Pearl River County Hospital progressing despite obstacles put in its path
Poplarville—The Pearl River Hospital and Nursing Home (PRCHNH) continues to make positive strides despite being shackled with debt from a previous administration’s wrongdoings that put the facility in a terrible financial situation.
Despite PRCHNH’s self-reporting to CMS years ago when the illegal actions were discovered, and ties being cut with those individuals, the hospital has had to work harder and stay focused to put itself in position for a strong future in spite of not receiving any breaks from CMS.
CEO and hospital administrator James Williams is confident about the prospectus for the facility both now and in the future.
“When I look at what this hospital has endured the past eight years to survive, and with other rural hospitals in Mississippi shutting down that didn’t have the annual $1.4 million cash withholding from CMS to deal with, it’s remarkable how it was been able to move forward and continue to be able to provide the services it has,” Williams said.
Williams said if the hospital is able to get the new funding in place to lower its current 10.75 percent interest rate on the payback of the CMS funds, he is confident that the additional cash flow that will be present from the interest savings will allow PRCHNH to continue to improve his services and stability.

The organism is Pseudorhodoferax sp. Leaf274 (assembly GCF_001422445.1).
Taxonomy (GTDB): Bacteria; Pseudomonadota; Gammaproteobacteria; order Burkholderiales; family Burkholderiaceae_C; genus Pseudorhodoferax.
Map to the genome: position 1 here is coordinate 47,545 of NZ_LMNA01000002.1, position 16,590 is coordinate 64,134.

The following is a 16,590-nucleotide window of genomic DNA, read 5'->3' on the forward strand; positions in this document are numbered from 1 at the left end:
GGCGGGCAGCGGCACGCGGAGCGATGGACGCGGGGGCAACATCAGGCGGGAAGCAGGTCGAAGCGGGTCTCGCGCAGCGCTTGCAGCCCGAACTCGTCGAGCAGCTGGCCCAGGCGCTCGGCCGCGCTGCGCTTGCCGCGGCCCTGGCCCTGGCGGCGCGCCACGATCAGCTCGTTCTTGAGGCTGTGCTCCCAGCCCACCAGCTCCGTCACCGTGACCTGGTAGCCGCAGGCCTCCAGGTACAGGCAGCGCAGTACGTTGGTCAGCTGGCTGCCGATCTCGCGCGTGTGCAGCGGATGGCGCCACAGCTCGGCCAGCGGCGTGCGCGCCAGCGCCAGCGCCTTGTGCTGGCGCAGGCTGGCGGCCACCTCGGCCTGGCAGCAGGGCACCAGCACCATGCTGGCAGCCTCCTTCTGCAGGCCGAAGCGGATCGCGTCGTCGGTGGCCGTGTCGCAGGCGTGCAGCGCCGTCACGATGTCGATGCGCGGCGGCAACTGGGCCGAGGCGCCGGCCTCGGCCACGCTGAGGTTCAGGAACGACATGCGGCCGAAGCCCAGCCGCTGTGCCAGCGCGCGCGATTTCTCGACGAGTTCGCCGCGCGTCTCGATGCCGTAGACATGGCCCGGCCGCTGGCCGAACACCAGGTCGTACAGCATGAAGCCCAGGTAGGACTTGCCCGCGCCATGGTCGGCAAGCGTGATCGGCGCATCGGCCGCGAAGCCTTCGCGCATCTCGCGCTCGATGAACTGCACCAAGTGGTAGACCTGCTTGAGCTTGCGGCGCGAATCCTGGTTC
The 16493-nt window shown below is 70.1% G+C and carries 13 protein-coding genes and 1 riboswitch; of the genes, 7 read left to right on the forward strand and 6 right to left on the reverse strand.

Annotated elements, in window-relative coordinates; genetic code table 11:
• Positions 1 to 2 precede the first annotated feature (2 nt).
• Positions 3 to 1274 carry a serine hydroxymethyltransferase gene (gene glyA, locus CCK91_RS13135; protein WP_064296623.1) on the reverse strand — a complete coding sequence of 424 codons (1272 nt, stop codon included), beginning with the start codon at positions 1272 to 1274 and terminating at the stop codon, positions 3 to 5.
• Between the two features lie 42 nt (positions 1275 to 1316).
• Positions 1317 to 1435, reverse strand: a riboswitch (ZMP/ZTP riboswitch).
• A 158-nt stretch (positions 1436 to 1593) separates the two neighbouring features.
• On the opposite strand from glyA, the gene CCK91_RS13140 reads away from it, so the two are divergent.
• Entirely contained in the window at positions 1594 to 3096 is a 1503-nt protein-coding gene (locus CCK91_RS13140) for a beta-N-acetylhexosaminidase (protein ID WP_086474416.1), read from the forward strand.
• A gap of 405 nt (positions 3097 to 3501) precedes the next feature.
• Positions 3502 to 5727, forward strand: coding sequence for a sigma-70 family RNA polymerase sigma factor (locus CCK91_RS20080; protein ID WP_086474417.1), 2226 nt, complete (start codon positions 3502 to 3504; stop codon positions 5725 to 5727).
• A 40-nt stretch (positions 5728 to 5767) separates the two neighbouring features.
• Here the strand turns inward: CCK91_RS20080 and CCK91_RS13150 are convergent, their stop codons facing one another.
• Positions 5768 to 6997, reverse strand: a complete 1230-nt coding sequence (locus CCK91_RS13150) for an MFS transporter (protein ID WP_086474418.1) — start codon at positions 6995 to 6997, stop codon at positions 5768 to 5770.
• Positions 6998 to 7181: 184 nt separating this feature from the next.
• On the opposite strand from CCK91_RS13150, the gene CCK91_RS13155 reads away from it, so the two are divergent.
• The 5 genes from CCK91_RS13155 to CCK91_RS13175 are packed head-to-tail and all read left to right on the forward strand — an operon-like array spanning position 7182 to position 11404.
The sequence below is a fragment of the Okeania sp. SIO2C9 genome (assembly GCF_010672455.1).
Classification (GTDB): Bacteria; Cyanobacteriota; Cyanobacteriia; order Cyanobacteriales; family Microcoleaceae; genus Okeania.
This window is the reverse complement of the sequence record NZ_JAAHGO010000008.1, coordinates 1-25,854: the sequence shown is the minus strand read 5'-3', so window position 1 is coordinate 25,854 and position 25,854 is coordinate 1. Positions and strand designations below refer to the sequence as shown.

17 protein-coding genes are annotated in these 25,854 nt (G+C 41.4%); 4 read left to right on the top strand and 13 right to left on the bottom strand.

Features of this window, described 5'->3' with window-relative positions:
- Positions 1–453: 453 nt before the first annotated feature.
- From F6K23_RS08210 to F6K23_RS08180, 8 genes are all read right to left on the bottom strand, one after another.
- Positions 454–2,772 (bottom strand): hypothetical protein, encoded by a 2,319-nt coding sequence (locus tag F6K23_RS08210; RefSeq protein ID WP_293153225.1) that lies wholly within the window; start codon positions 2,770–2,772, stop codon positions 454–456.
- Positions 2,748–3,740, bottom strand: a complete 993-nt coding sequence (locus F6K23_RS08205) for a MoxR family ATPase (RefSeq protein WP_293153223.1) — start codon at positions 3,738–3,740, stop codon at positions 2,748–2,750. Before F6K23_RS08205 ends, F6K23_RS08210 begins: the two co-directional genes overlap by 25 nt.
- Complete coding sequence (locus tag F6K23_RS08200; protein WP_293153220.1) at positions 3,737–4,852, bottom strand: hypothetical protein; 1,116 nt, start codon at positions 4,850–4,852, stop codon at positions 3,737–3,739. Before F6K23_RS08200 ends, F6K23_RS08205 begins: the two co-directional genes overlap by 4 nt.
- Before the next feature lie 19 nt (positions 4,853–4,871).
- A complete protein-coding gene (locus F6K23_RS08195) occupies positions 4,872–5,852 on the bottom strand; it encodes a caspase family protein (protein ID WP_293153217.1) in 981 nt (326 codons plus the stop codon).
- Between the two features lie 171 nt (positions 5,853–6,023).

PRCHNH is a designated as Critical Access Hospital (CAH) and is required to keep its emergency room open 24 hours a day 7 days a week.
“If a car wreck happens at the 2 in the morning, we can stabilize a patient and we have done this before, until the patient can be moved to a trauma center where a surgeon is right there waiting to treat a patient.”
Despite what the CAH guidelines state, Williams said that 101 percent reimbursement is not always what it seems.
“Not all of the costs are reimbursed at 101 percent. It looks good on paper, but it’s not all reimbursed. That’s not the way it works. We have administrative and other costs associated with keeping our ER open that are not reimbursed, but our ER is great for community we serve,” Williams stated.
For emergency services at the hospital, Williams says that on average, the wait time is around two (2) minutes without processing time and from door to doctor, it is an average of ten (10) minutes.
The nursing home part of PRCHNH is Medicaid and private pay only. Williams said it’s doing well, and as a whole, is financially successful. It operates on a set rate and we operate off that rate CMS gives us by being careful to manage our costs around that set rate.”
PRCHNH offers Wound Care services which provide a very vital service for a rural hospital. For example, if someone in the community develops ulcers, which is common for someone who tries to avoid going into a nursing home, or maybe a person who has a wound that either is getting treatment by someone else like a nursing home or home health, a family member, or someone else providing the treatment. In most cases, Williams said someone is likely treating the patient and in some cases with orders in place. Regardless of who is providing the treatment for the wound, PRCHNH can help.